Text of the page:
[mod_python] mod_python, best practices

Graham Dumpleton grahamd at dscpl.com.au
Wed Nov 24 07:04:11 EST 2004

On 24/11/2004, at 9:36 PM, Graham Dumpleton wrote:

> On Wednesday, November 24, 2004, at 08:35  PM, Rune Hansen wrote:
>> Hi,
>> I've written a rather long and winding document which I've called  
>> "mod_python, best practices".
>> A better name would be "mod_python, assumptions made on shaky ground  
>> - kept in a light tone to mask my inherent fear of making a complete  
>> fool of my self." Obviously, that title is to long.
>> Anyway, the document can be found here http://www.scanmine.com/mp/
>> I'd really like thoughts, comments and corrections... keep your  
>> smirks and laughs to your self :)
>> As you read the document it will become apparent that english is not  
>> my native tongue, feel free to comment on that too.
> ...

> On the issue of configuration files, again, look at Vampire. It
> provides a mechanism for configuration which also uses ConfigParser.
> It has though a smart search ability to find the config file. Ie.,
> rather than having to specify the exact location of the config file,
> you simply ask for config file of certain name, and using the req
> object will search back up the directory hierarchy until found,
> or will stop searching if go up as far as where the PythonHandler
> definition was found. Thus instead of writing:
> def handler(req):
>     global CONFIG,cfgfile
>     if not CONFIG:
>        CONFIG =  
> Cfgparser("/".join([os.path.dirname(__file__),cfgfile]),req.server)
>        CONFIG.getConfig()
>     req.CONFIG = CONFIG
> one can write something like:
> def handler_html(req):
>     config = vampire.loadConfig(req,"Globals.cfg")
> This means that you don't have to specify fixed relative pathnames in
> subdirectory content handlers to refer to a config somewhere above
> that directory, instead it will be automatically found. This allows
> one to freely move stuff around and not have to fix up any fixed
> location paths.
> The config object you get back also has some default values set which
> allow one to easily create URLs which reference back to the root of
> your application, again avoiding issues of having hardcoded relative
> paths. Unfortunately, haven't yet released a newer version of Vampire I
> have which takes this a bit further and makes it even more useful.
> Configs are cached automatically, but the cache will also reload them
> automatically when it detects that the actual config file has changed.

In a rush of madness, I have released Vampire 1.3 which has the changes
to the config support I alluded to above.

As an quick illustration of how the config mechanism supplied with
Vampire can work, the Vampire web site tree has a ".htaccess" and
".vampire" file in its root directory. You can see the content of
the .vampire file as:


The .htaccess file has various PythonOption settings:

   PythonOption VampireHandlersSection Handlers
   PythonOption VampireHandlersConfig .vampire
   PythonOption VisibleSourceExtensions .html .psp .py .rml .vampire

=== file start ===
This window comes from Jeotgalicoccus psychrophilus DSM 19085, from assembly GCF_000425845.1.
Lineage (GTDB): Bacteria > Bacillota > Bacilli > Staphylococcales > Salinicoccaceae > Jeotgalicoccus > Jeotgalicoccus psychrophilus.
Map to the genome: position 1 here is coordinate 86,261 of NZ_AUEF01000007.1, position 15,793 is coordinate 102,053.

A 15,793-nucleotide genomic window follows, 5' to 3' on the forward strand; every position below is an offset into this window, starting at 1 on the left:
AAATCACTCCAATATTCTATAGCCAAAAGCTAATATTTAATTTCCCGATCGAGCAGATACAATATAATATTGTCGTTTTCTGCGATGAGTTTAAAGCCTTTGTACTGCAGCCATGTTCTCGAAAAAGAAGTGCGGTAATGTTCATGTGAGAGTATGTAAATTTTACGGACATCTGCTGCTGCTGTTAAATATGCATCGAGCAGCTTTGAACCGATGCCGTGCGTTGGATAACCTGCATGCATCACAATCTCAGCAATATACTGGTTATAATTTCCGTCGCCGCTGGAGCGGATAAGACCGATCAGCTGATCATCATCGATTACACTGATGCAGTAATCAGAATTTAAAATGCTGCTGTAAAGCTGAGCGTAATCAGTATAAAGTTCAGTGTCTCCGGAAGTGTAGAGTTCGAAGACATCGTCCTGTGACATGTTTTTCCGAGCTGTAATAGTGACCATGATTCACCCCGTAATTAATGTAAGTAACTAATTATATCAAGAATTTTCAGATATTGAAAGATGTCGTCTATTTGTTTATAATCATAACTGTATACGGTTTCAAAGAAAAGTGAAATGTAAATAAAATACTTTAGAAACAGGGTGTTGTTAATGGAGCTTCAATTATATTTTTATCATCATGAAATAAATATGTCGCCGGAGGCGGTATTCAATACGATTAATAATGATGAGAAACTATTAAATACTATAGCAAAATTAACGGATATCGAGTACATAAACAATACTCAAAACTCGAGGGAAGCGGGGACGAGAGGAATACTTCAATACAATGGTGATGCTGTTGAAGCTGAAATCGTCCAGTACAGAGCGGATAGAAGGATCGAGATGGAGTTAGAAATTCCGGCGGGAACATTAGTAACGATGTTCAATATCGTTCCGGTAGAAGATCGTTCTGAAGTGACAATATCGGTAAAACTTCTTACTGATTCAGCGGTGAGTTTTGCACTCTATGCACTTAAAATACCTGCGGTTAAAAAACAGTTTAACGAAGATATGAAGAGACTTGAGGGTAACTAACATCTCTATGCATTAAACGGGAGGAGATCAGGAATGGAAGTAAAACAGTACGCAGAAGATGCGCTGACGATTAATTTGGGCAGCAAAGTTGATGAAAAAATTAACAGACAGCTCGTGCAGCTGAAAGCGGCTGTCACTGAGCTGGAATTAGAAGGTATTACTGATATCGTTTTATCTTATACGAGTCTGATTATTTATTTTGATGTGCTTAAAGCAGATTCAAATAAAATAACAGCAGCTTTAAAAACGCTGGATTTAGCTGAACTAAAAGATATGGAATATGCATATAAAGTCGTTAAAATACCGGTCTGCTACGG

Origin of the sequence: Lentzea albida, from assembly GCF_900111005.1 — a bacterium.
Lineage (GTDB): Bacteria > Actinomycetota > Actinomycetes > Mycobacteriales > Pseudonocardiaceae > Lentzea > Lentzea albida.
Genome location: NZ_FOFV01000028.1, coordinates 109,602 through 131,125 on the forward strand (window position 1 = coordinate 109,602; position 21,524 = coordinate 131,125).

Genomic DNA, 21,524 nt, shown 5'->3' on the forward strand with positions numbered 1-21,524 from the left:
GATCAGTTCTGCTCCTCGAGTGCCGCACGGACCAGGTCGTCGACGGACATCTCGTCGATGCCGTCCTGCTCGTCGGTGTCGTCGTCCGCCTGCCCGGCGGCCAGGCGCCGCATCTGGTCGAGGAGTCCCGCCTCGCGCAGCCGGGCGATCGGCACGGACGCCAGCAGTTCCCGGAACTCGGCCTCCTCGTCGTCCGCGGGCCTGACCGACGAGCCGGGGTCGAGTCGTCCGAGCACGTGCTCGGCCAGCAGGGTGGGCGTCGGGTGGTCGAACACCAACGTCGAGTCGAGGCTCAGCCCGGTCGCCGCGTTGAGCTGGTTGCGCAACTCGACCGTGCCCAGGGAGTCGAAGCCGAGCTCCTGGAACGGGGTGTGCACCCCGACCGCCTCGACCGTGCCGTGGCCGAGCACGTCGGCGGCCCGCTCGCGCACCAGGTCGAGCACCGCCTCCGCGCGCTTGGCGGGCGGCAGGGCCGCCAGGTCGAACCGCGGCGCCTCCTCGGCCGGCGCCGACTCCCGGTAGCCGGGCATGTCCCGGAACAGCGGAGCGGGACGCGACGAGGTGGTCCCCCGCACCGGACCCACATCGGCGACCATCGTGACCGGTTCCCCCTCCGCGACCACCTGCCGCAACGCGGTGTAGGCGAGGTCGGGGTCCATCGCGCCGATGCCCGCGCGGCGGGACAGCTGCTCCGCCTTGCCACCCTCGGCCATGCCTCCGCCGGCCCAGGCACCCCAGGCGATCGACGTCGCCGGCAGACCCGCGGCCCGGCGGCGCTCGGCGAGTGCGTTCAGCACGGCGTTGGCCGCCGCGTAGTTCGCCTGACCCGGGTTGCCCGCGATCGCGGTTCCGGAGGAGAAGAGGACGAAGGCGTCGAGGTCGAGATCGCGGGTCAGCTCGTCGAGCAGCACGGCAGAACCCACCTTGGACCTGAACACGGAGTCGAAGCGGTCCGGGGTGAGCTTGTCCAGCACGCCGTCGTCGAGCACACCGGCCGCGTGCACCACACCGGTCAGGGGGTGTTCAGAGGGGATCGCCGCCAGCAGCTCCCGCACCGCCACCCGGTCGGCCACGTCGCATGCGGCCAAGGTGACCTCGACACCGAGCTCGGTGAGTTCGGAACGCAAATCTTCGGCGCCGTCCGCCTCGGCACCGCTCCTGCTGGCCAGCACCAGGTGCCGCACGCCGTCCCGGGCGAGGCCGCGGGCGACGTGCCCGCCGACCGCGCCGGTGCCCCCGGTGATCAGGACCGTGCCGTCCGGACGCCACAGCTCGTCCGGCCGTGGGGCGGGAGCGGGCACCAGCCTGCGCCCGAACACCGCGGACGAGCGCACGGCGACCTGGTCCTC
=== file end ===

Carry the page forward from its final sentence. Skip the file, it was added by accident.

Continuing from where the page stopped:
PythonOption VampireDirectoryIndex index.html

In a subdirectory I have a content handler example which will display  
config as will be available when loaded. This example, will look for the
.vampire file starting in its directory and moving upwards. The source
code for this content handler is:


You can see what it produces by accessing:


Note this is actually an example designed to show what config is  
you don't need to browse other like this example does, just get the  
you need and your done. I just happen to use the HTMLTemplate package to
render pages, but you could be using mpservlets, psp or anything else  
that matter.

As you have used ConfigParser already you will understand the difference
between interpolated values and raw mode which shows values before being

As is standard with ConfigParser, interpolation will take values from  
same section in the config file. Vampire also sets things up though so  
values used for interpolation can be sourced from PythonOption settings  
the .htaccess file, although the example does use these as such in any  
the config file value strings.

Also, Vampire sets up some magic variables which can be used in string
interpolation. These are:

       __config_root__ --> Absolute path to directory config file is in.
       __config_file__ --> Absolute path to the actual config file.
       __config_mtime__ --> Modification time of the config file.
       __baseurl_abs__ --> Base URL of the directory where config file  
is in.
       __handler_root__ --> Where PythonHandler directive was defined.
       __baseurl_rel__  --> Base URL relative to the current request.

The base URL variables are useful as they relate to the URL used in a  
One can thus put a config file at the top of your web application.  
Under that
you would have an "images" and "styles" directory. Your config can then  

   images = %(__baseurl_rel__)s/images
   styles = %(__baseurl_rel__)s/styles

In content handlers anywhere in nested subdiretories, they can get the  
and grab those values and relative path will always be setup correctly  
reference the images and styles directory. This can be used to then  
fill out
content in HTML as appropriate. One could have used __baseurl_abs__ as  
but then someone who scrapes your site into static files would have  
which reference a location which wouldn't exist if they hosted it in a  
location, thus relative paths preferable.

Hopefully you can see where I am going with this.

Bit more information in CHANGES file for Vampire 1.3.


I really got to log off now. Not sure when I'll be able to next read  
email. :-(

Graham Dumpleton (grahamd at dscpl.com.au)

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